Niebling says since then, the industry has been slowly and steadily working to create a network of authorized distributors who invest in the satellite storage depots and delivery trucks. “We don’t give them exclusive territories because we want to foster some degree of competition, but also because there can’t be three or four businesses right now top of each other, because there isn’t enough market [demand],” he says. 

He points out that the industry consists of multiple different types companies that are dependent on each other—pellet manufacturers, distributors and heating system providers—but typically, there isn’t common ownership. One exception to that is Sandri, a bulk pellet distributor and heating system supplier, which bought New England Wood Pellet’s commercial pellet boiler business Propel in 2010.

At the time, Jake Goodyear, Sandri vice president of operations, was an employee at NEWP, but moved to Sandri with the sale of Propel. He says for a company like Sandri, it hasn’t been too difficult to expand its capabilities to bulk pellet deliveries. “Sandri has been in oil delivery for 60 years, so it’s totally normal for us to deliver fuel, to pick it up from somewhere and deliver it to the end customer.”

Sandri has four dedicated vehicles that deliver to around 100 customers, the majority being commercial, and schools constitute the single largest customer. While industry growth has increased during the past couple of years, Goodyear says it’s been almost entirely subsidy driven. “It’s been a very difficult environment in which to sell new, high-capital cost technology, just because of the economic times,” he says. “There have been some subsidies available that have helped the business grow, mostly state-level, but our industry did get some stimulus funds as well.”

Even for a fairly large fuel distributor like Sandri, making a $250,000 investment in a delivery vehicle to try to grow a market around it doesn’t make much financial sense. “We have to get a lot of these [systems] installed before there’s a reliable supply available,” says Goodyear.
So what may be the best tactic to grow the market, thus justifying investments?

Looking Ahead

As is the case with other technologies, there are always early adapters who decide to switch to something new, simply because they believe it’s the right thing to do. “Not necessarily because they’re going to save money, and for the first five years, that was the customer base,” explains Niebling. “In 2008, when energy prices went through the roof, we saw a lot of interest from other people who were primarily focused on saving money, especially heating oil and propane people…the recession took a lot of wind out of that market development for two reasons—the energy crisis came down as dramatically, and people didn’t have the money for the upfront capital costs, which are very high compared to oil or natural gas systems.”

As Goodyear pointed out, the Recovery Act funded some installations, Niebling says, emphasizing the importance of tax credits to jump start the market, especially the passage of the recently introduced Btu Act.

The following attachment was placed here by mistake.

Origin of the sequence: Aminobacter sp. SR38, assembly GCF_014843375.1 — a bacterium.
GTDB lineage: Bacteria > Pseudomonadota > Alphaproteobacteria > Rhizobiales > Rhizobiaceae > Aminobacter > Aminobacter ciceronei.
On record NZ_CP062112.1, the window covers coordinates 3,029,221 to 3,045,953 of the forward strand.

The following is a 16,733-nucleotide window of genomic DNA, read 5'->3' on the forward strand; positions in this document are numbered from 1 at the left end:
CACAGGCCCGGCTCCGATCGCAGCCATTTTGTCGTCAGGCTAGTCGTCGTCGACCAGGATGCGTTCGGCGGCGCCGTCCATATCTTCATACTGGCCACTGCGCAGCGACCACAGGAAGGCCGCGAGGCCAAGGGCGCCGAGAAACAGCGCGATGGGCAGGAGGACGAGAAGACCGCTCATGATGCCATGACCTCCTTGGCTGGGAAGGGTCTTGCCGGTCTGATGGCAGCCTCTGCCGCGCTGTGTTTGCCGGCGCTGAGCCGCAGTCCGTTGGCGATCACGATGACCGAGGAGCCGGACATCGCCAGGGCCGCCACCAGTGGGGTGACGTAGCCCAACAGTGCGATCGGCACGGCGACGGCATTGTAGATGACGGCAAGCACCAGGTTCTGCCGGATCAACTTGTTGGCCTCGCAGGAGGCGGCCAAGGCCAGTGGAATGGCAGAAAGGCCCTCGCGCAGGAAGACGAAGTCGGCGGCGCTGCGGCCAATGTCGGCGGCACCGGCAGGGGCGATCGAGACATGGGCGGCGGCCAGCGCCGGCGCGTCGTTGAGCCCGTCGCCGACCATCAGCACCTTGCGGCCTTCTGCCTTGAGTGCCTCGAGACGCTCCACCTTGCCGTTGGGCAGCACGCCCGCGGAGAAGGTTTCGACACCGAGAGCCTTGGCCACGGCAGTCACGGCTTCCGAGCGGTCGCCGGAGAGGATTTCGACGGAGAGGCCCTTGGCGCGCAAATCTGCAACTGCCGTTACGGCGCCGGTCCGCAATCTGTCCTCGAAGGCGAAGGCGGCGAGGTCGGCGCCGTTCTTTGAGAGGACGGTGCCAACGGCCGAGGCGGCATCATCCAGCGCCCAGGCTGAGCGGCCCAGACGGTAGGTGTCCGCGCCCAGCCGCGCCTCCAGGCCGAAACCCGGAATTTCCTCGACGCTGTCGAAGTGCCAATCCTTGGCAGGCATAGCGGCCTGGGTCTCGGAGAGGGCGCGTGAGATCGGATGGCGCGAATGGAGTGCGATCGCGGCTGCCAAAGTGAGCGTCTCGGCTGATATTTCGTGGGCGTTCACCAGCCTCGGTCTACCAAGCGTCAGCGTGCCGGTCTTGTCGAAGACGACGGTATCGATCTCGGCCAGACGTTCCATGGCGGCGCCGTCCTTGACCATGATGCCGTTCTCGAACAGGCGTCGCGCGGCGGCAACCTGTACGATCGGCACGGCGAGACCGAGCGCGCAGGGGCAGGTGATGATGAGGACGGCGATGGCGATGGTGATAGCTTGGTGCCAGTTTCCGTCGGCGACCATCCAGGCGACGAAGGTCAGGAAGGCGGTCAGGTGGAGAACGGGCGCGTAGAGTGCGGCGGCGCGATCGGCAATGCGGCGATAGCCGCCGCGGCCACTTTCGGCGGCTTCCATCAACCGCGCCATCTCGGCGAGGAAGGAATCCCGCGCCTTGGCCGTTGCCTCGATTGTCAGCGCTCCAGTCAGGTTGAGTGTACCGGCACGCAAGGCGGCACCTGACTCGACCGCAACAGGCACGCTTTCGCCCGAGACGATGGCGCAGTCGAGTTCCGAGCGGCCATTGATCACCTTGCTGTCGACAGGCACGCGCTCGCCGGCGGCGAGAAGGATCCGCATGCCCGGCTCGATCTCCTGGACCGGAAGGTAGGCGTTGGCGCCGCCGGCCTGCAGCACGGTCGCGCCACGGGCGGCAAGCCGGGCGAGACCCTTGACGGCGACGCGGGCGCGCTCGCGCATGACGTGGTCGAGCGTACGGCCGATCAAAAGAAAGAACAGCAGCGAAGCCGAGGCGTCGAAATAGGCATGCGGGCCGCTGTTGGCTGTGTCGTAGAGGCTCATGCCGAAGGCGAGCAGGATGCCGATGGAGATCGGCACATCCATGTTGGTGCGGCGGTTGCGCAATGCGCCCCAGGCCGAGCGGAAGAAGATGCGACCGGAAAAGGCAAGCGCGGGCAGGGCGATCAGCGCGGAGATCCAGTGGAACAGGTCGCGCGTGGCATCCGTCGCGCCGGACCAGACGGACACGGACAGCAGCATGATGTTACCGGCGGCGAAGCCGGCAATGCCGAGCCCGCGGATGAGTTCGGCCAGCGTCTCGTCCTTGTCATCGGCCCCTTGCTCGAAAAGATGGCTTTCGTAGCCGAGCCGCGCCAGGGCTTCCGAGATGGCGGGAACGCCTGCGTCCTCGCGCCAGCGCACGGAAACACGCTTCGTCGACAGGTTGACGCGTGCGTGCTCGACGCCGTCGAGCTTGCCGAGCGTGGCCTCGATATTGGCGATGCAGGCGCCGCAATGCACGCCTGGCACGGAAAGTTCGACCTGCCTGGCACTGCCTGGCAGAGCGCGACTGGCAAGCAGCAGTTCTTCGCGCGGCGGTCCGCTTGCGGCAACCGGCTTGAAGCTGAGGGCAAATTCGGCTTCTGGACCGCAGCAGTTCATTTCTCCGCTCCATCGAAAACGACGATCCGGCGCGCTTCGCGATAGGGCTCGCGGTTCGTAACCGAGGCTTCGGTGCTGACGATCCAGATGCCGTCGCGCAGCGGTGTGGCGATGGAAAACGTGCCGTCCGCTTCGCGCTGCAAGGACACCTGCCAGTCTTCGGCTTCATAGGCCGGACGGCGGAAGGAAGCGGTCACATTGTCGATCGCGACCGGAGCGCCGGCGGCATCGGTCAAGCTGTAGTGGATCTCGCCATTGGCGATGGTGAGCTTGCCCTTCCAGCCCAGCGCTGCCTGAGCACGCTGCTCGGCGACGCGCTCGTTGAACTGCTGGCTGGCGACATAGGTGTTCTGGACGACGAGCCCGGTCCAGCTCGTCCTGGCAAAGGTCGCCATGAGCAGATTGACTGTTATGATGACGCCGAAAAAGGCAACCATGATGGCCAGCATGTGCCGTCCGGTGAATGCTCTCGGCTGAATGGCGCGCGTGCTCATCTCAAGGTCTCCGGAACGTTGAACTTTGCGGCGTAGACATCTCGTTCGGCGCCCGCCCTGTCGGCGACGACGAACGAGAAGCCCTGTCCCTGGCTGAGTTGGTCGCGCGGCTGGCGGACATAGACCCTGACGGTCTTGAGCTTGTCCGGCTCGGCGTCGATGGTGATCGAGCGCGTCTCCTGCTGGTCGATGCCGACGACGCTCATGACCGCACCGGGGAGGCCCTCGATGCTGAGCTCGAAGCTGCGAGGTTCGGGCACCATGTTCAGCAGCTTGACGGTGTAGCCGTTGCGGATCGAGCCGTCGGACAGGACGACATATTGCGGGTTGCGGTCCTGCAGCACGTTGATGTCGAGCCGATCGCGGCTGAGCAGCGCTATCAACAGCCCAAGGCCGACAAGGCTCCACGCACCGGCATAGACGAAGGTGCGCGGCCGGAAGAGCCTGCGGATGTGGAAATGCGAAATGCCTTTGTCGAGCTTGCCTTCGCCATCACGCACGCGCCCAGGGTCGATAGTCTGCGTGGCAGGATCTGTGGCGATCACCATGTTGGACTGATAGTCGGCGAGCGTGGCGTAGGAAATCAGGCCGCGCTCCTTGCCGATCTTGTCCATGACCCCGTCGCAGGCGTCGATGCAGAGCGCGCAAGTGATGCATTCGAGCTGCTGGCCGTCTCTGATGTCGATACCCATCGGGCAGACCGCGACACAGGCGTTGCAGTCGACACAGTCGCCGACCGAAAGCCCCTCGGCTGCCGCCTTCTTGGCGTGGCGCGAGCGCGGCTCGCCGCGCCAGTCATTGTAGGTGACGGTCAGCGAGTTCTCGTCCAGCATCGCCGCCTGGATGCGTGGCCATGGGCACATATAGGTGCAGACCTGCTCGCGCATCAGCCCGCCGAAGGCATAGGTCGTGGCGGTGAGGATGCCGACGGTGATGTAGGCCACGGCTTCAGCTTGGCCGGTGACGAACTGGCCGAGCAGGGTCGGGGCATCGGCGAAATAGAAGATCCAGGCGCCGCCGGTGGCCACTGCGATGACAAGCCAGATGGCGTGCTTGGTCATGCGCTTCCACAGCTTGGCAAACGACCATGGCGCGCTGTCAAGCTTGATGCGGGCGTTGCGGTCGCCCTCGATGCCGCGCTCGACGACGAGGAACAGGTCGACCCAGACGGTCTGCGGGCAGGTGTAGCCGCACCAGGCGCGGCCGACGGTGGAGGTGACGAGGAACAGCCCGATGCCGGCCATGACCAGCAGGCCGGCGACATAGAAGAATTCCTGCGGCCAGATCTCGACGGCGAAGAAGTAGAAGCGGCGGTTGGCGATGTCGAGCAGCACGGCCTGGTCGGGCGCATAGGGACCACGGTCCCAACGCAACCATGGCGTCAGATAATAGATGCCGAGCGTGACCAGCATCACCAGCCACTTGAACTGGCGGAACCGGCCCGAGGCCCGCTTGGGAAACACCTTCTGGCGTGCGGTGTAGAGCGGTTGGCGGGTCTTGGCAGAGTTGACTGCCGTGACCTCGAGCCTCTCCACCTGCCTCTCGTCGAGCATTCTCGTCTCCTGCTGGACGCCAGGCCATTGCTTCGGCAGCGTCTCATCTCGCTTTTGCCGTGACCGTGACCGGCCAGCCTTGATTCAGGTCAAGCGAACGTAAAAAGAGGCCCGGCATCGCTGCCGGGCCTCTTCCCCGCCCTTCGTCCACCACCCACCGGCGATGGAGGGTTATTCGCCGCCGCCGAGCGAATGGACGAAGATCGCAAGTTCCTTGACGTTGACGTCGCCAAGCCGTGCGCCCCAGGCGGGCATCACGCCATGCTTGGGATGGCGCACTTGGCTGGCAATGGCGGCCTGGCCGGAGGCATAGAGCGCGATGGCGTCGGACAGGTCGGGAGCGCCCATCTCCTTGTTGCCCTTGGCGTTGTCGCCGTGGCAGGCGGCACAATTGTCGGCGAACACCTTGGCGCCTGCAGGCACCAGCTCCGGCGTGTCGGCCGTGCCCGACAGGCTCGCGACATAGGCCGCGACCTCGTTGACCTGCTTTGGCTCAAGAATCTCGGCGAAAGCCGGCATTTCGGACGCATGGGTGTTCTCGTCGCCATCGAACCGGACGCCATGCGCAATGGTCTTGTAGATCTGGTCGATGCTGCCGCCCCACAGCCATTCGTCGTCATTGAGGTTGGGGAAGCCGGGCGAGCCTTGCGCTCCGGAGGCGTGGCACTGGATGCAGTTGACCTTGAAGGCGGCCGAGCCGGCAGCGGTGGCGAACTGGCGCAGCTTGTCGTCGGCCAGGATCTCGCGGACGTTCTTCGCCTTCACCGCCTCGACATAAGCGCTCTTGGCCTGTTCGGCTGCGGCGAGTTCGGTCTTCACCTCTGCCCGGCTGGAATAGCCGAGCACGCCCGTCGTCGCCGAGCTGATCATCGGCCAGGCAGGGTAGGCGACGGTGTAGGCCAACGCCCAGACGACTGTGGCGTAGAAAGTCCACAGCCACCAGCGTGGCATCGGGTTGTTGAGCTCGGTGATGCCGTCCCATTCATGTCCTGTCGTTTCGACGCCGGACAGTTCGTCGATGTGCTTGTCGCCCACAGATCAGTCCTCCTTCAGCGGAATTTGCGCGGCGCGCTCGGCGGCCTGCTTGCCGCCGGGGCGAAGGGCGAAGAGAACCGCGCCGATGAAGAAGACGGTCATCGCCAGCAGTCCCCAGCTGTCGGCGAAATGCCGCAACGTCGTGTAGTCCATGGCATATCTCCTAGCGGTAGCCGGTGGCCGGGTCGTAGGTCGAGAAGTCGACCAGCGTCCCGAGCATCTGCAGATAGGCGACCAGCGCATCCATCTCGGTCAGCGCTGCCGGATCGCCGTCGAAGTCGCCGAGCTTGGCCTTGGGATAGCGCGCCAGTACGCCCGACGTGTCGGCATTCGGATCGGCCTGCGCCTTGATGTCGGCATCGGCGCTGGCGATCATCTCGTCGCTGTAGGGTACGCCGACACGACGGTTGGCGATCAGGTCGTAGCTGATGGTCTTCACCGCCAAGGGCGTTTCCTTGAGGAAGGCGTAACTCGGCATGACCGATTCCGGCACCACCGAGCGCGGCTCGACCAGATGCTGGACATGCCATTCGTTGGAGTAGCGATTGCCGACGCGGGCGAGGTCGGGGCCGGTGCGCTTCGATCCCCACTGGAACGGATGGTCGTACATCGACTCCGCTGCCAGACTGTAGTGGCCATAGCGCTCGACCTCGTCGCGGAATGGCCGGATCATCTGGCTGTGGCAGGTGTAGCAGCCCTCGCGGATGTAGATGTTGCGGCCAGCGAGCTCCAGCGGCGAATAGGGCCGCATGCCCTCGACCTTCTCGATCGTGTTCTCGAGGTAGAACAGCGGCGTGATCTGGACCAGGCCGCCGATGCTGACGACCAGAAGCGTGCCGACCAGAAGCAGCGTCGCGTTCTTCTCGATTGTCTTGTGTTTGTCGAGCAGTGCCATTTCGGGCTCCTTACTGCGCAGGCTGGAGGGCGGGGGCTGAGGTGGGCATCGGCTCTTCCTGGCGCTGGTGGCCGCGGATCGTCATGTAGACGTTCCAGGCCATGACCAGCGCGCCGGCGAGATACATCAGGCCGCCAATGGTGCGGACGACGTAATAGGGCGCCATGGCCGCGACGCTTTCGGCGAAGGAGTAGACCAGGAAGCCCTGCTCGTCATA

Goodyear says one of the biggest problems today is that there just isn’t a lot of knowledge of the existence of pellet heating systems. “It will take much more than going around and knocking on doors…the industry needs to do more to promote itself and raise awareness of the existence and benefits of biomass heating, and pellet central heating, in particular.”

He agrees with Niebling on making the case to legislators that funding installations would be a worthy use of state or federal dollars, and would help alleviate the chicken-or-egg issue. “If you have the volume, the costs are going to come down rapidly. The same scenario happened for solar, when significant state and federal subsidies greased the skid and got the volumes up, so the manufacturing costs came down, hence end user costs. 

European countries have seen success in using  incentives, as well as public promotion and strict mandates/laws. “For example, Denmark passed a law making it illegal to install a fossil heating system if one lives within an area that has access to district heating,” says Niebling. “In Austria, you can’t build a new building with a fossil fuel heating system. While we can’t do those things in the U.S., because it’s totally against our political tradition and culture, and those mandates would never get off the ground, we can certainly do the incentives.”

Sharron notes that he believes there will always be a bagged fuel market, even if bulk delivery takes off. “Many pellet stove users initially bought the stove to save money on their heating costs,” he says. “Many of these people live paycheck-to-paycheck and can afford, relative to cash flow, to buy bags of pellets as they need them, but they cannot afford to have a 1-ton-plus bin filled all at once.”

Aside from commercial and industrial opportunities, growing the bulk market has to begin with homeowners making the investment in pellet burning systems, thus increasing and geographically concentrating demand, Sharron concludes. “From an investment standpoint, this will make it easier to pencil for everyone. The fuel is already available, and at a very competitive price versus most alternative, even if the consumer has to go pick it up themselves in bagged form. Cost and convenience can only improve with increased demand and consumption, therefore, home delivery of bulk fuel is likely to develop. When that day arrives, the consumer will enjoy the best of both worlds, relative to cost and convenience.”

For now, however, the industry will continue to prime itself for when the market develops—while advocating itself to lawmakers and educating the public—and the companies working to make it happen will likely continue to take the necessary risks, even if it isn’t yet lucrative, or even profitable. “I don’t think anyone’s making any money distributing bulk pellet fuel right now, there just isn’t enough density of demand anywhere,” says Niebling.

Small successes are being achieved however, in some places with the right landscape, such as Maine. “Several companies there have taken some risks, and we’re slowly seeing development of the infrastructure,” Kahn adds. “We’re talking hundreds of thousands of potential candidates in Maine alone—the potential is huge.”

Author: Anna Simet
Managing Editor, Biomass Magazine